Read The Gods of War for every tired cliche you never wanted to see in a sci fi book
The equivalent of a late-90s Steven Seagal movie in a book
Page File Prepare yourself for a book that’s so exactly like a late-90s Steven Seagal movie, it’s uncanny. The Gods of War is every action movie cliché you’ve ever known, carefully caught, collected and pressed between the pages of a book about Earth’s imminent destruction and the prospect of Mars as a lifeboat. There’s something compelling and fatalistic about this book that drags you from word to word and page to page, grimacing all the way because it’s… just… so… bad, but you can’t look away.
Our hero is James Collins, a square-jawed military type who also happens to be the son of the President of the United World Government. Being a taciturn, casually violent kind of guy, he doesn’t let this go to his head, oh no. He works his way up through the military from the field, goddammit, and refuses any promotion that would result in him sitting behind a desk. The guy is primed to be the hero of something or other so it’s a good thing that the cartoonishly evil Lucien Rex (what a name!), leader of the villainous Cartel and in direct opposition to the idealistic President, is planning something nefarious…
This heady drama is enacted on an Earth that’s dying from all the usual suspects – pollution, overpopulation and war. The many are trampled underfoot and underground in dank poverty, while the mighty, like the Cartel, dwell far above the ground in towers, away from disease and destitution. Geddit? It’s one of those, like, metaphors? Anyway, the plan is to terraform Mars so it can provide the Earth with food, like a great big planetary farm. The treacherous Cartel has another plan in mind though, it wants to nick the entire planet for itself and leave the rest of humanity behind to its doom. Dun-dun-duuhhhh!
Naturally, James gets roped into all these shenanigans whether he likes it or not. That’s right, he’s reluctant. He doesn’t reckon that humanity is worth saving. Hell, he’s not even sure if he’s worth saving. Luckily, here are some secondary characters to help him realise the error of his ways. There’s the plucky subterranean-dwelling doctor with the heart of gold, who gave it all up to help the poor. And look, over there! Is that a comely woman with a modicum of intelligence who’s madly in love with James? I think I know how we can figure it out. Are her physical attributes and attractiveness to the opposite sex discussed before we know anything else about her?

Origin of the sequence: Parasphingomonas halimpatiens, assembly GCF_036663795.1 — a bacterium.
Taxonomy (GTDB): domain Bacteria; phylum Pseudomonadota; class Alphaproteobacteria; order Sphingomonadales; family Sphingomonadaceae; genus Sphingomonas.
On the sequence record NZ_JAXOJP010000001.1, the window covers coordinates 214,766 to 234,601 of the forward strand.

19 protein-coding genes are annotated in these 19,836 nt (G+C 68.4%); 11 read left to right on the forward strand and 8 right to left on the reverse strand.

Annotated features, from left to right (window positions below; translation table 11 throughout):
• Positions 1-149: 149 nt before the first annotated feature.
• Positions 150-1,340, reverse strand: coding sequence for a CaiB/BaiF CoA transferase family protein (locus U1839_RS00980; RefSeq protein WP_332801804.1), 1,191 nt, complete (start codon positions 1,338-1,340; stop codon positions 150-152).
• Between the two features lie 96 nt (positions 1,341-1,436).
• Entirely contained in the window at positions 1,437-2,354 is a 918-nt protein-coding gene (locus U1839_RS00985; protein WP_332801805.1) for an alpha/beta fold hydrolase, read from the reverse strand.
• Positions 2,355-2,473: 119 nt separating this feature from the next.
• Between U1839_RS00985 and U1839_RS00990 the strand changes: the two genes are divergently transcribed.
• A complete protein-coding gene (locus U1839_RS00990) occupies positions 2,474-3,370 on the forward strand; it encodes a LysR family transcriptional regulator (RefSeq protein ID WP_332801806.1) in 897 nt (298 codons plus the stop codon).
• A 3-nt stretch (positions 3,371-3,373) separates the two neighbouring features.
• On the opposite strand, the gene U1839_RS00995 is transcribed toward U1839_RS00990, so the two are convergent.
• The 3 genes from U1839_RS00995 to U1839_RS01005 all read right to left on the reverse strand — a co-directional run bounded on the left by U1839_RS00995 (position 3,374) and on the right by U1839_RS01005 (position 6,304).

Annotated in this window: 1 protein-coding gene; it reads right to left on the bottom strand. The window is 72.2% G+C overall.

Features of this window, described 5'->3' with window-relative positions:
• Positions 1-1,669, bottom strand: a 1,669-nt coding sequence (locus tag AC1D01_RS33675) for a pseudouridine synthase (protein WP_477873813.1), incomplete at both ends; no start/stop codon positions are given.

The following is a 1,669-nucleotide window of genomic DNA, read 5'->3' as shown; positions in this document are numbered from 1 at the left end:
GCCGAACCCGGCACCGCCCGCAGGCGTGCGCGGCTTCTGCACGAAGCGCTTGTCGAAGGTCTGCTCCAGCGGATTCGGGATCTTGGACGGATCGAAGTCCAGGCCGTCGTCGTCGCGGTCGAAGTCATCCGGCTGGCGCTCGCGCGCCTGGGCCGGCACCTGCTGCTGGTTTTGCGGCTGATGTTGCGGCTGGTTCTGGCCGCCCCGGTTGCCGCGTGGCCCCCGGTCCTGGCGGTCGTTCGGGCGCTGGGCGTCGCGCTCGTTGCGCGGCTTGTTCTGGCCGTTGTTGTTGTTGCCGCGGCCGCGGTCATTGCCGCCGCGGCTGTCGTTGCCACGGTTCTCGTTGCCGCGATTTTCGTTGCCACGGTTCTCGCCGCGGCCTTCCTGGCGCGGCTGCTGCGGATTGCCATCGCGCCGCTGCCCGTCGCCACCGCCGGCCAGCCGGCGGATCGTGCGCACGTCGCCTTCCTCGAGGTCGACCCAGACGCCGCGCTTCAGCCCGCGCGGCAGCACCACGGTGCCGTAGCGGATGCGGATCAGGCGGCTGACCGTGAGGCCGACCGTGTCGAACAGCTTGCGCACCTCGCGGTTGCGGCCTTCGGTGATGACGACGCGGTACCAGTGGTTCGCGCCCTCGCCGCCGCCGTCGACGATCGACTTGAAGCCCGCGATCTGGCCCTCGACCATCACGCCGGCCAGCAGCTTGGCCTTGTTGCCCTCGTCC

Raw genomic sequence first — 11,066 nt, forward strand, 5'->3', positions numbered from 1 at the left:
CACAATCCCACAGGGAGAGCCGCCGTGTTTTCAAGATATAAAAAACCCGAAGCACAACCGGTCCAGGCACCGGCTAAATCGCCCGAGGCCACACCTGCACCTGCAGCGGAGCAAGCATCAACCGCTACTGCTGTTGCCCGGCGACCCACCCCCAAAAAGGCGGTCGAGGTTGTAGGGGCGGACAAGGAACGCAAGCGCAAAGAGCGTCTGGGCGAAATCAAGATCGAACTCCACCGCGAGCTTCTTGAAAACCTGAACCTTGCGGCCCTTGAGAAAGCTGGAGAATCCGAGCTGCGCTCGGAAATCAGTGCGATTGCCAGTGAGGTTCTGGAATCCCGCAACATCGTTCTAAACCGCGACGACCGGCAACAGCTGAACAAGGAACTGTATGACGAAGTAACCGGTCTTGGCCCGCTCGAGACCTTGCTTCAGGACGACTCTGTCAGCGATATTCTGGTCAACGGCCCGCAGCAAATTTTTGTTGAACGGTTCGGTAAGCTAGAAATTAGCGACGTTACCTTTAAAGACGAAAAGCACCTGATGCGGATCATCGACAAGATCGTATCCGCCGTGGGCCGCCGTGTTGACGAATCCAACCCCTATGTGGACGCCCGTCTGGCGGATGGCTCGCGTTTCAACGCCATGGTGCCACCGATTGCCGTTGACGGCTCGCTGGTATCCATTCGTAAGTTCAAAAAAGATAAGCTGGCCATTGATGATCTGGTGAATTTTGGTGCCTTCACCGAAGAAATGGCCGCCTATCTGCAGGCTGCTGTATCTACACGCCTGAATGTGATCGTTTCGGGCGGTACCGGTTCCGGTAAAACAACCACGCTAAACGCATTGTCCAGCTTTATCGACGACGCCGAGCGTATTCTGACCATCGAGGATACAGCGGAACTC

Hannah Ankaris sat in the passenger seat of a huge ten-wheeled vehicle, known as a Deca-Trac, as it trundled across the red surface of Mars. The big machine moved slowly, more like a monstrous caterpillar than an off-road vehicle out on the plains.
Thirty-one years old, with straight black hair, olive skin and green eyes, Hannah was attractive enough to most men, but more stern and standoffish than they seemed to like. She was tough, thick skinned and decisive, traits that made for a better friend than lover.
Well, there you go then! She must be the romantic interest. As an added bonus, she also uses her good looks to beguile villainous characters, cleverly hiding how stern and standoffish she is so they’ll be sure to be attracted to her. What a gal!
The Gods of War occasionally slips from being just horrible to so-bad-it’s-good/comical. But mostly it’s bad. Apart from the clichés and the heavy-handed moralising, this just isn’t good sci-fi. The whole Martian plan isn’t a very good one to start with and the science behind the scenes on the Red Planet isn’t terribly robust. At one point, James trots out into the supposedly killing sun of Mars on a rescue mission with nothing but a “metallic tarp” to cover his head. Not only does he not die, he even manages to sprint for a while.
Traditionally, sci-fi books tend to just throw details at you and expect you to catch up with jargon, scientific concepts and an entirely different world as you go along. In this book, everything is painstakingly spelled out – to the point of actually spelling out that the acronym MRV stands for Mechanised Robotic Vehicle. Aside from the fact that that’s a ridiculous name for huge military robots anyway, you can pretty much figure out what they are from the fact that they’re also described as “giant walking tanks”.
The only possible way to try to enjoy this book is to suspend all common sense, celebrate the clichés and be either drunk or very, very hungover. But if you can manage that, you might have a laugh. ®
Title The Gods of War
Publisher Stealth Books
Price £8.54 (Paperback) £3.01 (Kindle)
More info Author website